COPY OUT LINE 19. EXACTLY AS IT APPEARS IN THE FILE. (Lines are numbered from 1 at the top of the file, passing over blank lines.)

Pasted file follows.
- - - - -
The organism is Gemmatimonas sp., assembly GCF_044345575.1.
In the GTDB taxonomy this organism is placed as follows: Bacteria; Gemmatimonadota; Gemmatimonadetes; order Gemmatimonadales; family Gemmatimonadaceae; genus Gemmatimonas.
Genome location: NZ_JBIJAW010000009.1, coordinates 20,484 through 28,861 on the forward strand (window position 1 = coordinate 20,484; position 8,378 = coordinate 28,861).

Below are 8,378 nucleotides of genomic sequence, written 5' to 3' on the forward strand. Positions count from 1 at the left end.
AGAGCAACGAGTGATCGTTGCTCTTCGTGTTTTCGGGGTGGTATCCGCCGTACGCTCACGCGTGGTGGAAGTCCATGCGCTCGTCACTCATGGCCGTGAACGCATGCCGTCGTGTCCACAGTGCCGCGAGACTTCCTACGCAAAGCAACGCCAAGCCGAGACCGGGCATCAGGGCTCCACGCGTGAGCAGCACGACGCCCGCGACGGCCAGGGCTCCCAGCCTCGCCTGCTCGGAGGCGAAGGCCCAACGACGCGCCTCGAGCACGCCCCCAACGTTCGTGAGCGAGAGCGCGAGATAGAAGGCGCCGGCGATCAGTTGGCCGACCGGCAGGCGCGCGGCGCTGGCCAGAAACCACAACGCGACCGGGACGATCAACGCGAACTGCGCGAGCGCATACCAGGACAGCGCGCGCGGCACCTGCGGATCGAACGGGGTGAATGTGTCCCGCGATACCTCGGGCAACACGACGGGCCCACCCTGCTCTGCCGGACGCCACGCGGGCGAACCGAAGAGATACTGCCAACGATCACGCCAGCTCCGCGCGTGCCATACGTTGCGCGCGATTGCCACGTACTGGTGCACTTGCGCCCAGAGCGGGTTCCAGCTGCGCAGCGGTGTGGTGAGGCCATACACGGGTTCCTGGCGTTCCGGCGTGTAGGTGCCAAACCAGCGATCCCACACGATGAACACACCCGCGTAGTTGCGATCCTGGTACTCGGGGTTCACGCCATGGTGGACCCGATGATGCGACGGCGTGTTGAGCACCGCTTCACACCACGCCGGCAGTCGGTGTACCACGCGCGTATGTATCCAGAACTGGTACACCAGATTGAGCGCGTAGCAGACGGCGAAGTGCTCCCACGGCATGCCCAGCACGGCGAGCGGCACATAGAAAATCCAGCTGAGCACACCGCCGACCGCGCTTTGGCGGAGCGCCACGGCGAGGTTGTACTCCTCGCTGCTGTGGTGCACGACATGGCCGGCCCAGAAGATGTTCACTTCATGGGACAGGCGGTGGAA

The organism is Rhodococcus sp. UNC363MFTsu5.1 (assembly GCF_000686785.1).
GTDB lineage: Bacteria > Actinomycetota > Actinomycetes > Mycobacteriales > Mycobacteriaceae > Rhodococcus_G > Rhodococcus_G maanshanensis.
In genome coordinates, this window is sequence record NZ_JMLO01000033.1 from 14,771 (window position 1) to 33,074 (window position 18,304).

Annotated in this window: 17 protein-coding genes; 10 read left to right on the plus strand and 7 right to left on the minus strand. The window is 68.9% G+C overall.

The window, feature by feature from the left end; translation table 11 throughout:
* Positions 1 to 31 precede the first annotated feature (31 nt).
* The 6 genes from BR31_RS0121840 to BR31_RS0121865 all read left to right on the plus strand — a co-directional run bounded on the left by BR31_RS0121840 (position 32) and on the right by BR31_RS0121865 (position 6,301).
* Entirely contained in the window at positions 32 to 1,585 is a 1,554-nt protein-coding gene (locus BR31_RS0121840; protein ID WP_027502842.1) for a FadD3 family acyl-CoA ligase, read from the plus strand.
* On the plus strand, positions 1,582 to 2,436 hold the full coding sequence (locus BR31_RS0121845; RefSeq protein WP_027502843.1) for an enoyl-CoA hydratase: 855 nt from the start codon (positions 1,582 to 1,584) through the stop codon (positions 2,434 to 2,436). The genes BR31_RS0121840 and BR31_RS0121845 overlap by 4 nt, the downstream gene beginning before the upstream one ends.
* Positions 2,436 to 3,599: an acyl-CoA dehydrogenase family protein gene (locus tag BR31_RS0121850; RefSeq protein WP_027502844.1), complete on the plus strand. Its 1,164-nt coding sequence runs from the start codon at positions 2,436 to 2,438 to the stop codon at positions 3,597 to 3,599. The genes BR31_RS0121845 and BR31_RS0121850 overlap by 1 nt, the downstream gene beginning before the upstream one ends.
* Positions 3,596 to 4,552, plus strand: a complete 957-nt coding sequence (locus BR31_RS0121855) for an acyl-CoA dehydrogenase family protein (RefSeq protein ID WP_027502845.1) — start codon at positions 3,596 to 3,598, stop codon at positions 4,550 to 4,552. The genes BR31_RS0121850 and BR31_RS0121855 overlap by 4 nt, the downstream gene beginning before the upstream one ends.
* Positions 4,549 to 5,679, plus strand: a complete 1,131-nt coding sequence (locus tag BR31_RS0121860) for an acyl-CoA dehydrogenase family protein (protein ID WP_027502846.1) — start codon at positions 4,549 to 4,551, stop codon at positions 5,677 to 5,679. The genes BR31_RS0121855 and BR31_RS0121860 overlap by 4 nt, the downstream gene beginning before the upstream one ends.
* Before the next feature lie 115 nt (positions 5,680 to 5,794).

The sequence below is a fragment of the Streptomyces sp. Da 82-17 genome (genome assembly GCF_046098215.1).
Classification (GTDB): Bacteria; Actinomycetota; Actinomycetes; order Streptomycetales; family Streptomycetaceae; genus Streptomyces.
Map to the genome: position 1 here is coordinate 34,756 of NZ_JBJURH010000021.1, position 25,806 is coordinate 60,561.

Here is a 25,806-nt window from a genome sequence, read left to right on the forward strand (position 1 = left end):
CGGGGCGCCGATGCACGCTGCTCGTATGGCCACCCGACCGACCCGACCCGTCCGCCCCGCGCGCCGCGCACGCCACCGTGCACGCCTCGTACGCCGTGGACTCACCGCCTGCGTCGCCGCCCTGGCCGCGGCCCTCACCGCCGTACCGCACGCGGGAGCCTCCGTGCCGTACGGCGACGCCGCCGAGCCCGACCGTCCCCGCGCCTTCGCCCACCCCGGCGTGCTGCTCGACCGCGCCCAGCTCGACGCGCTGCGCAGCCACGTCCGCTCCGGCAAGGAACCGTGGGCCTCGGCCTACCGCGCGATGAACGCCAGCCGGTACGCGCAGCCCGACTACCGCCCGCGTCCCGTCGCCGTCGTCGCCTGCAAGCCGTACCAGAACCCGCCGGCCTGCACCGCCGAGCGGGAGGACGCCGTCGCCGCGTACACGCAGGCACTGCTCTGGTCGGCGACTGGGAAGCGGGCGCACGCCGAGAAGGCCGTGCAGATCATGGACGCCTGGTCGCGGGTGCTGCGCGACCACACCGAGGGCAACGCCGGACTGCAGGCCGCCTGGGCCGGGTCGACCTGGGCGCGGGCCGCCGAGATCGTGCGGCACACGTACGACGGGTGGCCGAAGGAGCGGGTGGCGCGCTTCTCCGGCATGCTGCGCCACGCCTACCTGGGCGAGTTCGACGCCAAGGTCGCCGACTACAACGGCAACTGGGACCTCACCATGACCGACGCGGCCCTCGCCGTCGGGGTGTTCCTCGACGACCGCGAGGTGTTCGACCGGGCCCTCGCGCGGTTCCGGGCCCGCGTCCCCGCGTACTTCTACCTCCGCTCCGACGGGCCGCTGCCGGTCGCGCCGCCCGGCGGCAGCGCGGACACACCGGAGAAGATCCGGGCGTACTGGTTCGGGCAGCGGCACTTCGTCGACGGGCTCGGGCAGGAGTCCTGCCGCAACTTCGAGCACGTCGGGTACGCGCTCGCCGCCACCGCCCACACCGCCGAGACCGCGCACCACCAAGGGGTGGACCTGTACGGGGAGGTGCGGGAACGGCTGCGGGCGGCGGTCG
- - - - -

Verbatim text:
The sequence below is a fragment of the Streptomyces sp. Da 82-17 genome (genome assembly GCF_046098215.1).